Yes, it was a pain for about six weeks. I had to go through my email and manually add lots of addresses, cutting and pasting from a text editor. (I use Eudora. It would not have been a problem had I used Outlook.) Then I constantly checked the spam trap to let those people in I forgot to add. There are lots of them you don’t think about: banks, very old friends, web sites you use a lot. But after six weeks I seem to get over the hump. I check the spam trap about once a week now, which is about how often ChoiceMail One shreds the stuff.

But spamming web logs … this hits a new low even for the spam industry, which has values lower than a ten-dollar whore. First of all I cannot figure out why they bother. Do they think this is DailyKOS? No, I don’t get a whole lot of comments, which his fine. I’d like my web log to be more popular but my self-esteem doesn’t depend on it. Most of you reading this will never bother to read my comments. I usually will since I have the software set up to send me an email when a comment is posted.

The Moveable Type software that runs this blog clearly wasn’t designed for this sort of attack. All I can do is ban IP addresses and that gets to be very time consuming.

But I won’t put up with my web log being spammed too. I figured there had to be a way around it and it seems like someone created a solution very recently. I went to and searched on “spam” and sure enough there was a free solution by a very nice fellow who put together a site called just to protect web logs and guest books. I tried the solution and it works like a charm!

Is it perfect? No. But spammers are lazy. They have computers run canned scripts to post this spam on their behalf. They won’t actually be any humans sitting down and reading my web log and going through the steps manually. So it’s unlikely a computer will be able to read the image with the embedded number in it, and add it to the comment form for my weblog.

I now wait anxiously for the next form of attack from the spam community. I know they are planning their next moves. But I, or someone else, will find a technology that will foil the bastards.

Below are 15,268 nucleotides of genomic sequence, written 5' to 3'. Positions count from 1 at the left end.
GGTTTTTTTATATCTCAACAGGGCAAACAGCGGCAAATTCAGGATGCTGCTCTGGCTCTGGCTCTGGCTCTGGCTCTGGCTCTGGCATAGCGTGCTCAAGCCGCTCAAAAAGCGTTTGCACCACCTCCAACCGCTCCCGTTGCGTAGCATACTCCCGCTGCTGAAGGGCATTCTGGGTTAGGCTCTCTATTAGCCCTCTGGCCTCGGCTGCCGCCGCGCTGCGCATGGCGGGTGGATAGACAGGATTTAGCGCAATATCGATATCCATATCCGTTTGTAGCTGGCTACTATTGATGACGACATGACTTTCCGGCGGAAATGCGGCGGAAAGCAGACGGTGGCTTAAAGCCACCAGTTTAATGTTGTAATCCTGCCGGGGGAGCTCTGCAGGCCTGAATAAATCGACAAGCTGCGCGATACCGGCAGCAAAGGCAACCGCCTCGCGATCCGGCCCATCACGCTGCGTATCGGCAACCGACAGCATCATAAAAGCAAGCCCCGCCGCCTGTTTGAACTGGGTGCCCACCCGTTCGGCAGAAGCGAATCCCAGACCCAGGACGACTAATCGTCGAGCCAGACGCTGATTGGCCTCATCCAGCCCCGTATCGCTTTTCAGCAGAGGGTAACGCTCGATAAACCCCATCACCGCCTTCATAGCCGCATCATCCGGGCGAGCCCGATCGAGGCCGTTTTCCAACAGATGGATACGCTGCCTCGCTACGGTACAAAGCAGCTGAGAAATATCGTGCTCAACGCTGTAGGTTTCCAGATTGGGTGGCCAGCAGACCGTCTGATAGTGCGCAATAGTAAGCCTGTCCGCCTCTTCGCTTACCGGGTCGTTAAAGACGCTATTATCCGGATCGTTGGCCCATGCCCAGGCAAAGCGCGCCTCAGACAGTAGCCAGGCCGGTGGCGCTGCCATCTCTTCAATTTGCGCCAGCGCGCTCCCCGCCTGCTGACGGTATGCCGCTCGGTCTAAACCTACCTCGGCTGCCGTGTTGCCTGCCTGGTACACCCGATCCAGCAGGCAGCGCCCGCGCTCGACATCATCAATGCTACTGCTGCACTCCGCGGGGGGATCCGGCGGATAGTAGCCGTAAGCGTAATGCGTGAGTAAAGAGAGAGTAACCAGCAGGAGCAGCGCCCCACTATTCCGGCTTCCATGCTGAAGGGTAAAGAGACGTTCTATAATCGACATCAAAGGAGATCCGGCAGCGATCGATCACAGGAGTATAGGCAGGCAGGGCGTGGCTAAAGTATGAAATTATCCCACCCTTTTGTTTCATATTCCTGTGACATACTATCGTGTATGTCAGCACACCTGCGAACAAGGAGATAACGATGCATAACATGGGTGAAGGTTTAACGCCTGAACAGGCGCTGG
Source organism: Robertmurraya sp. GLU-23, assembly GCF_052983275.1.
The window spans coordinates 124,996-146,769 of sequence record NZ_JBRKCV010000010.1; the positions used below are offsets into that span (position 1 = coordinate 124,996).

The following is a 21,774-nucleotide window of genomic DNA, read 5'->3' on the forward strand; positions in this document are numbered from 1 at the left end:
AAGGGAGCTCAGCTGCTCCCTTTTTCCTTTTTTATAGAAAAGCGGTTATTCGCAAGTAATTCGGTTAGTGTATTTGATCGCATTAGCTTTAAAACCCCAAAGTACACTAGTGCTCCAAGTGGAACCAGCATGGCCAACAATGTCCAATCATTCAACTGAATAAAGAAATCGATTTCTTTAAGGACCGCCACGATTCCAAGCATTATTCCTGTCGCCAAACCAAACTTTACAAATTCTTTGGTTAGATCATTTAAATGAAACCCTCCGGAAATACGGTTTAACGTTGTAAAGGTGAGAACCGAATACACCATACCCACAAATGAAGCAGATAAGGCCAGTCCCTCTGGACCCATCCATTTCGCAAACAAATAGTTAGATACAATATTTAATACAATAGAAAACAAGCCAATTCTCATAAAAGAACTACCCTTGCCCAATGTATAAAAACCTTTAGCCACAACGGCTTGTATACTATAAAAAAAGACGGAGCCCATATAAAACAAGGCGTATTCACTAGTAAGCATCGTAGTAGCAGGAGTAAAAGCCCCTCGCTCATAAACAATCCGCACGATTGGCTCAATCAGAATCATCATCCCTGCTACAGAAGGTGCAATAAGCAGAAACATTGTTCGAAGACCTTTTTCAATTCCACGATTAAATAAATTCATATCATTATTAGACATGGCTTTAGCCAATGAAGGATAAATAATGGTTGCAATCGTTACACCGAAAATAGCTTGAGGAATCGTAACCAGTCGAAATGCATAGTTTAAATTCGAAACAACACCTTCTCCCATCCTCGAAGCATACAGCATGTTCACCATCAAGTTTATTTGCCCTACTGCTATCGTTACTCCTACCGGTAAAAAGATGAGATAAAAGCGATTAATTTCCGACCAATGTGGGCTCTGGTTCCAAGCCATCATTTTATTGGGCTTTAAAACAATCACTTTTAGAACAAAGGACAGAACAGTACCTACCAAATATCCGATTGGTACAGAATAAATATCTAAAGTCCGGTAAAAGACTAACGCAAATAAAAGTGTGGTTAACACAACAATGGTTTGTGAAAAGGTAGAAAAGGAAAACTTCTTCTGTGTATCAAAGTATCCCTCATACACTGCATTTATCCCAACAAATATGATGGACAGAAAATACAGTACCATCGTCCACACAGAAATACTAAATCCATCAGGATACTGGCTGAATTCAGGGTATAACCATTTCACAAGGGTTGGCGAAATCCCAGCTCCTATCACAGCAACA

Thank you very much, for an elegant solution. All I had to do was register at their site, fill out a few forms and change the comment form on this site and I was done. I’ll be glad to give them some money occasionally to support this free site; we need to encourage people like this to give their best.

Enjoy what I hope will be my spam free web log.

On Marriage

Tomorrow is my 18th wedding anniversary. So it seemed an auspicious moment for me to jot down some of my thoughts on marriage and married life in general. Actually this is not the first time I visited this topic. Some of you may recall my suggestion for term limited marriages. To fully put down all my thoughts on marriage would require many entries. Today I give only a glimpse of what I have learned in 18 years.

My wife Terri and I were married in 1985 at the Reston Community Church (now the Unitarian Universalist Church in Reston) by the late Rev. John Wells. 18 years later finds me a member of this church; in 1985 we were just renting a hall and a minister. A UU church seemed a safe place to get married. We felt pressure from both sides of the family to have some sort of religious ceremony, even though I wasn’t religious, and this was the best this militant agnostic could come up with under the circumstances.

Rev. Wells suggested we drink from both a red and a white wine during the ceremony. The white wine was sweet and symbolized the sweetness of the marital commitment. The red wine had a slightly bitter taste and symbolized the bitter aspects that are part of any marriage. Clearly we weren’t too focused on any bitter aspects of our marriage but we understood the point: marriage wasn’t going to always be a bed of roses.

I was 28, which seemed plenty old enough to settle down. I had about ten years on my own and it was enough. Terri and I had lived together for about a year and a half prior to marriage and had known each other over two years before marriage, so I thought I had a pretty good idea what I was getting into.

Our wedding was very unique. Ask anyone who attended; it was one they will never forget. (We still get comments on it, after all these years!) It had the usual disasters (one of Terri’s bridesmaids showed up in an off color dress) and a couple of surprises. Terri’s friend Paul came down from Michigan partly to move out of Michigan and partly to cater our wedding. Paul is a fabulous cook and for the first three months of our marriage he lived with us. Many years later I discovered that Paul, also one of my best men, was gay. The wedding was small with just immediate family, but people don’t remember the wedding. They only remember the reception. One of the things that attracted Terri and I to each other was our love for Grade Z movies. One of the lowest rated Grade Z movies of all time was a flick called “Robot Monster”, which adorned our engagement announcement cards. The surprise was our wedding cake was not a pasty white wedding cake with a bride and groom on it, a notion Terri despised, but a full size carrot cake with cream cheese frosting adorned with a gorilla clutching a groom in its hands. Except for Terri’s Mom (whom I suspect still hasn’t forgiven us) everyone laughed silly and had a great time. (My niece Cheryl actually had to bring in a picture to show and tell when her teacher accused her of making things up!)